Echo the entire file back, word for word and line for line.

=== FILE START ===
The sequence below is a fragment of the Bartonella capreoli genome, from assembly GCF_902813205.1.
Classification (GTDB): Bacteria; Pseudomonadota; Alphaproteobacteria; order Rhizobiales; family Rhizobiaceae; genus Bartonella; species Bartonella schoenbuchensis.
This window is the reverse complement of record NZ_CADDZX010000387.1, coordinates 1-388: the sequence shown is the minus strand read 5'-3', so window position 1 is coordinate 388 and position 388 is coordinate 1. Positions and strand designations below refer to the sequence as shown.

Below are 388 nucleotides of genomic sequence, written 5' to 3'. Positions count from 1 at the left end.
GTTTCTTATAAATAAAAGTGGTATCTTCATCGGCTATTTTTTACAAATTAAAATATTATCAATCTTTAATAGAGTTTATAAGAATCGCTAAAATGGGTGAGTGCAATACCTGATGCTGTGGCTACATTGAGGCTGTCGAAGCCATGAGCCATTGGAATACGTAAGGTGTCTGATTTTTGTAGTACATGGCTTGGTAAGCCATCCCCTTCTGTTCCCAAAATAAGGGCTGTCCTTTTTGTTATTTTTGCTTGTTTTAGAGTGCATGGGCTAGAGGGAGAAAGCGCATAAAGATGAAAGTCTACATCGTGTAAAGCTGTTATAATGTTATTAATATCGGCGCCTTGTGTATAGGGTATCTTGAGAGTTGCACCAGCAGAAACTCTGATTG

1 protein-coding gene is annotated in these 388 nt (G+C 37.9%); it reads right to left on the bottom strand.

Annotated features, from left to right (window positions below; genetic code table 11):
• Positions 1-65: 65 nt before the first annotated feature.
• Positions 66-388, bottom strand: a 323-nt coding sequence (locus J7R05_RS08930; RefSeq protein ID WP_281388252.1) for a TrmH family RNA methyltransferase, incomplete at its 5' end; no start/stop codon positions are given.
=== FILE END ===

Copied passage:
The sequence below is a fragment of the Bartonella capreoli genome, from assembly GCF_902813205.1.
Classification (GTDB): Bacteria; Pseudomonadota; Alphaproteobacteria; order Rhizobiales; family Rhizobiaceae; genus Bartonella; species Bartonella schoenbuchensis.
This window is the reverse complement of record NZ_CADDZX010000387.1, coordinates 1-388: the sequence shown is the minus strand read 5'-3', so window position 1 is coordinate 388 and position 388 is coordinate 1. Positions and strand designations below refer to the sequence as shown.

Below are 388 nucleotides of genomic sequence, written 5' to 3'. Positions count from 1 at the left end.
GTTTCTTATAAATAAAAGTGGTATCTTCATCGGCTATTTTTTACAAATTAAAATATTATCAATCTTTAATAGAGTTTATAAGAATCGCTAAAATGGGTGAGTGCAATACCTGATGCTGTGGCTACATTGAGGCTGTCGAAGCCATGAGCCATTGGAATACGTAAGGTGTCTGATTTTTGTAGTACATGGCTTGGTAAGCCATCCCCTTCTGTTCCCAAAATAAGGGCTGTCCTTTTTGTTATTTTTGCTTGTTTTAGAGTGCATGGGCTAGAGGGAGAAAGCGCATAAAGATGAAAGTCTACATCGTGTAAAGCTGTTATAATGTTATTAATATCGGCGCCTTGTGTATAGGGTATCTTGAGAGTTGCACCAGCAGAAACTCTGATTG

1 protein-coding gene is annotated in these 388 nt (G+C 37.9%); it reads right to left on the bottom strand.

Annotated features, from left to right (window positions below; genetic code table 11):
• Positions 1-65: 65 nt before the first annotated feature.
• Positions 66-388, bottom strand: a 323-nt coding sequence (locus J7R05_RS08930; RefSeq protein ID WP_281388252.1) for a TrmH family RNA methyltransferase, incomplete at its 5' end; no start/stop codon positions are given.